Picking up Anders’s novel wasn’t by chance, and it wasn’t simple either. Over the past year, I’ve been enjoying so many works of speculative fiction, something I denied myself for very long. These books are putting me back in touch with what drew me to sci-fi and fantasy as a teen, back when I had a seemingly unquenchable appetite for this sort of literature and read with much fewer boundaries.

My appetite for speculative fiction withered away as I developed into a professional writer. In my early twenties I became more and more identified with a literary vocation, moving away from the genres of my youth and toward the sort of literature that I believed was “serious” and “important.” Among those I wanted to impress, it felt self-evident that authors like Virginia Woolf, Susan Sontag, and Samuel Beckett were more valid than Octavia Butler, Arthur C. Clarke, and H.P. Lovecraft.

But as my transition began making me believe in happiness and completion, I felt less and less inclined to read books celebrating the hardest parts of my life.

As time passed and I built my career as a writer, I didn’t seriously question these values. But things began to change last year as I started medically transitioning from male to female. Transitioning has caused me to reevaluate so much that I thought I once knew—simply making the declaration that I needed to become a different gender required huge shifts in my most basic assumptions. This massive transformation opened up the possibility for many other changes. Once I admitted that something as basic as my gender could be false—something that almost everybody in my life had confirmed virtually every day of my existence for as long as I could remember—I felt that I had to begin asking what other long-held ideas were in need of change.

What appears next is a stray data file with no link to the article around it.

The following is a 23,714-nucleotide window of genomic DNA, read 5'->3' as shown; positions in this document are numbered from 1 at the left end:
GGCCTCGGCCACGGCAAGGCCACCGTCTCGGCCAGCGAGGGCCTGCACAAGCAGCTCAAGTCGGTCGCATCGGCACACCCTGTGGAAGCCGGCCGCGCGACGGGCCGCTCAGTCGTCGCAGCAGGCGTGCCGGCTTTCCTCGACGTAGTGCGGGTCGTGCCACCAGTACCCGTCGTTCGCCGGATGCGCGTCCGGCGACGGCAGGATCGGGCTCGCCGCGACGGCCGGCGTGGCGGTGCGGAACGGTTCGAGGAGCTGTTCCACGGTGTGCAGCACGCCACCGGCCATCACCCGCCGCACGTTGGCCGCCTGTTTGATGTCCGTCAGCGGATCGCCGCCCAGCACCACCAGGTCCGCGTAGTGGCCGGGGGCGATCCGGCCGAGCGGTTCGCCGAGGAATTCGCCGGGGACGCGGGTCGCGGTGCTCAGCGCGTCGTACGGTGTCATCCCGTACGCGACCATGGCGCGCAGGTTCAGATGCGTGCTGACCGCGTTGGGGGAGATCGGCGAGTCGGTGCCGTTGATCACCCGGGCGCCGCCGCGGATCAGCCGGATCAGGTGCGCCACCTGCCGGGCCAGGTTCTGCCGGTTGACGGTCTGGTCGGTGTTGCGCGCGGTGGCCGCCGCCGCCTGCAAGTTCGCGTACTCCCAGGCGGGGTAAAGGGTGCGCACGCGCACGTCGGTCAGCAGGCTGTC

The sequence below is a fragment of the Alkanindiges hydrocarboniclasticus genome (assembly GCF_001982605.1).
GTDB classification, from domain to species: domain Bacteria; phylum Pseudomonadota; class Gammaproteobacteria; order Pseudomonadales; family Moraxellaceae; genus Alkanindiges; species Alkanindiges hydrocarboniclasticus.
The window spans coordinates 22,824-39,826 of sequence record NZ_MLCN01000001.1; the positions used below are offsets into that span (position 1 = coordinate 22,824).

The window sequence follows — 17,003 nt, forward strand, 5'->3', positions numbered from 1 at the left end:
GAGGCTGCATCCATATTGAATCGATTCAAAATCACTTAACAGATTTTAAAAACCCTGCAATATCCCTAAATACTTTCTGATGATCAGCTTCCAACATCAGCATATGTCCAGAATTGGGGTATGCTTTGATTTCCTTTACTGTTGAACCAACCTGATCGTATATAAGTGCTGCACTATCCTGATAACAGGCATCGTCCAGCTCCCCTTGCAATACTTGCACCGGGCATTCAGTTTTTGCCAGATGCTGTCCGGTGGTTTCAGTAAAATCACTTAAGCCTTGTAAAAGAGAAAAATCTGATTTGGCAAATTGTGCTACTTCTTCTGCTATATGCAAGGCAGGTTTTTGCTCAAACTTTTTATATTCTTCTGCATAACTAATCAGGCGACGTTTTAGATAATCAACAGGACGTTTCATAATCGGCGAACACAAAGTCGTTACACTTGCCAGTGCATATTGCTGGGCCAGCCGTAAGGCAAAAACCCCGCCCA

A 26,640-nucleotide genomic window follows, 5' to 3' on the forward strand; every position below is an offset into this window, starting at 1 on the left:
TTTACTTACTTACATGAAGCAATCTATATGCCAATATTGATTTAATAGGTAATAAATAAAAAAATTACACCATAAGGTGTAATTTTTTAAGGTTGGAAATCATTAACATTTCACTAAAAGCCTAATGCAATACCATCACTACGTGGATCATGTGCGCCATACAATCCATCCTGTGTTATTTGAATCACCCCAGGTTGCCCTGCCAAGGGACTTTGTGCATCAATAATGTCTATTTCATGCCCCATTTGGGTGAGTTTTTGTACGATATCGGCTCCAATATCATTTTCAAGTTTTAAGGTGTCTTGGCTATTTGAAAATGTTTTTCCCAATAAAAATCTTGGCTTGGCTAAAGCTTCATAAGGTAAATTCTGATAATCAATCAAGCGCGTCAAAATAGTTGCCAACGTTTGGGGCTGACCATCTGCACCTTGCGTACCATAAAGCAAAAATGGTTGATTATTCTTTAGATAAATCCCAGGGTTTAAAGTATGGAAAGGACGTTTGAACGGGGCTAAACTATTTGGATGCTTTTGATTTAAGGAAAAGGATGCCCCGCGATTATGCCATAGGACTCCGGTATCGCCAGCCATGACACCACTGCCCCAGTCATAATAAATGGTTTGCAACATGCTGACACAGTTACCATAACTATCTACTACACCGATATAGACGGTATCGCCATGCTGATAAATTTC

Unsurprisingly, in the early months of my transition I started looking at my reading habits. Over the years I’d tailored my tastes to books that were modernist, obscure, heavy, philosophical, and dark. This was bleak reading material, and it had accompanied a portion of my life in which I’d been repressing enormous amounts of pain and trauma, finding ways to continually look away from what felt too wrong and intractable to bear.